• 8

    Some of the conditions associated with a developmental disability include Downs Syndrome, Autism, and Fetal Alcohol Syndrome.

    Individuals with developmental disabilities have many skills and talents.

    Areas of diffi culty may be with communication, socializing, and/or independent living. With support, individuals with developmental disabilities can work as employees and volunteers.

    Developmental disabilities can range from slightly reduced abilities in learning new information and skills to more signifi cant reductions in learning abilities and the need for intensive support.

    Individuals who have developmental disabilities usually want to be independent.

    The largest obstacles to equal employment opportunity for these individuals are lowered expectations and the lack of employer confi dence in their capabilities.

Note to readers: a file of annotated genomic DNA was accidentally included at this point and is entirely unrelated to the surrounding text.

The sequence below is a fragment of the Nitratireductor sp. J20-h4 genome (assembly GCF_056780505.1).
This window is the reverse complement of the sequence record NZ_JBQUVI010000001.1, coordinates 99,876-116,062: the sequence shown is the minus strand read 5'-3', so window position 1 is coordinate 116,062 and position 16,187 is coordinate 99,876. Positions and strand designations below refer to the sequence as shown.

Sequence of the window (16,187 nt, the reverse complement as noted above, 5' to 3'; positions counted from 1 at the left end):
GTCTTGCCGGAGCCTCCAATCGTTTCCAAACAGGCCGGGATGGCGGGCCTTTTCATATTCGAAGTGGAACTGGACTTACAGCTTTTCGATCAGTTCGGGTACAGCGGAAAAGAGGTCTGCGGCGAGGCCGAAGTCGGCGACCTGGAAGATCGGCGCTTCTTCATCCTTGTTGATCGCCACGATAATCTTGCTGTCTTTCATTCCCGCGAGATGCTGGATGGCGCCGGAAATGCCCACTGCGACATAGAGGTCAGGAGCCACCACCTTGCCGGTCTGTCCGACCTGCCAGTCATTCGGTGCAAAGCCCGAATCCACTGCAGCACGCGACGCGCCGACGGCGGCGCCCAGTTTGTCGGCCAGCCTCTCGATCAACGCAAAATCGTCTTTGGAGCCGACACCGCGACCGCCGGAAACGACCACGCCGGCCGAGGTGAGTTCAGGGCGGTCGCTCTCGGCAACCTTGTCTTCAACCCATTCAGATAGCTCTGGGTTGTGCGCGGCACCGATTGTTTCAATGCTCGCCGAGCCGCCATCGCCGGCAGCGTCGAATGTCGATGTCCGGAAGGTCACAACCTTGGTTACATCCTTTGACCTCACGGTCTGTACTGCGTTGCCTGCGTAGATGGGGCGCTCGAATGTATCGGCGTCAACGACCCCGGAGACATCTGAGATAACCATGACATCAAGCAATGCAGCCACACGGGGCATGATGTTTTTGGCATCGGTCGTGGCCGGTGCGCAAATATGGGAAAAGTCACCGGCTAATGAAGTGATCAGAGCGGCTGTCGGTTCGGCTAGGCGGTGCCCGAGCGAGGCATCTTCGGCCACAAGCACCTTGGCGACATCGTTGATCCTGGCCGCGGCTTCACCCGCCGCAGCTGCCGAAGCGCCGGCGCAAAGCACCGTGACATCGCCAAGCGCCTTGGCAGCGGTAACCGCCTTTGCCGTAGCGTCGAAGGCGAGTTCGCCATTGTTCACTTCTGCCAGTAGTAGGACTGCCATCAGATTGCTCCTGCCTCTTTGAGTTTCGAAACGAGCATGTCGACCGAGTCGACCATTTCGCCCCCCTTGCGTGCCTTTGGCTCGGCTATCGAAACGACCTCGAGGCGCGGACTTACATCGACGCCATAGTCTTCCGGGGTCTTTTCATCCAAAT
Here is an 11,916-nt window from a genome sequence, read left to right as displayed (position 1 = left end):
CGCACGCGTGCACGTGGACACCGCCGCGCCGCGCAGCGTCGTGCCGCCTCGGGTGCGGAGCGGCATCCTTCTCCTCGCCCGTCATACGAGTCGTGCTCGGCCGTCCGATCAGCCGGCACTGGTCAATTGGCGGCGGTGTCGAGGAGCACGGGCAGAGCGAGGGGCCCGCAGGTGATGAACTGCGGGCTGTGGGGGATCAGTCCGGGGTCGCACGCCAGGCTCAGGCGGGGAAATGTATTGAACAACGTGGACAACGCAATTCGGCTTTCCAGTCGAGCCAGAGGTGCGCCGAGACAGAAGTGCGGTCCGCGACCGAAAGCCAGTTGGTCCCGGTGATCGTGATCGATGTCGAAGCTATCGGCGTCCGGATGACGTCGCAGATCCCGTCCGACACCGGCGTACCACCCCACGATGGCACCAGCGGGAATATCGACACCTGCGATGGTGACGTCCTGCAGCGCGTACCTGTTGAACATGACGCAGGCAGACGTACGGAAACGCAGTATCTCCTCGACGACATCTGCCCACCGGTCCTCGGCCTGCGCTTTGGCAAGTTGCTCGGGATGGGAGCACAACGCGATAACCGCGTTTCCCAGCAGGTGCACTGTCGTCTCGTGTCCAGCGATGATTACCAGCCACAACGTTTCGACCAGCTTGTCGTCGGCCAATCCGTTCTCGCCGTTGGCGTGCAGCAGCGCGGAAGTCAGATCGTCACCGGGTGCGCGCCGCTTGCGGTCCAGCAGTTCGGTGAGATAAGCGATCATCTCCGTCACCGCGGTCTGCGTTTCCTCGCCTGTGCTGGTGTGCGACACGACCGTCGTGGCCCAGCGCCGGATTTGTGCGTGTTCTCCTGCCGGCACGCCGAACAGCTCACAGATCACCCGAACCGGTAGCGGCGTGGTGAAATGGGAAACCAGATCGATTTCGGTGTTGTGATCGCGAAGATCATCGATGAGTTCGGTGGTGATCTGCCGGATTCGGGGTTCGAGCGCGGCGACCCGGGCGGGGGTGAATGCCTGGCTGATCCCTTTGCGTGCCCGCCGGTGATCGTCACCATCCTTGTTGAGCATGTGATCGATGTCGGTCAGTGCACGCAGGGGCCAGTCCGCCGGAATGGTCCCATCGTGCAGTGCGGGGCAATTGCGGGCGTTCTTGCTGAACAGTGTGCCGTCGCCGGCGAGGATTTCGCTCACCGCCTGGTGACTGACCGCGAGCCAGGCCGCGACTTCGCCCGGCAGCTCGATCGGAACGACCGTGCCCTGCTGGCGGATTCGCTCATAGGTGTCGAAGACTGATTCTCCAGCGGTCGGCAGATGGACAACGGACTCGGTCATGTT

Developmental DisabilitiesQuick Facts

    In general, remember: Persons with developmental disabilities are

    individuals fi rst.

  • 9

    Explanation Use simple sentences

    to assist the individual in understanding.

    Focus on concrete ideas and skills as the individual may have trouble with abstract concepts.

    Make instructions clear and concise.

    Break directions down into small steps or tasks.

    Demonstration Demonstrate tasks

    whenever possible. Be patient, persistent,

    and consistent while at the same time providing positive feedback.

    Participation With proper training

    and support, individuals with a developmental disability can be successfully employed.

    Be conscious of including all staff, including those with developmental disabilities, in workplace activities.

    Developmental Disabilities

    Tips for InteractionPersons with developmental disabilities generally respond well to a three step learning process:

  • 10

    A hearing disability ranges anywhere fr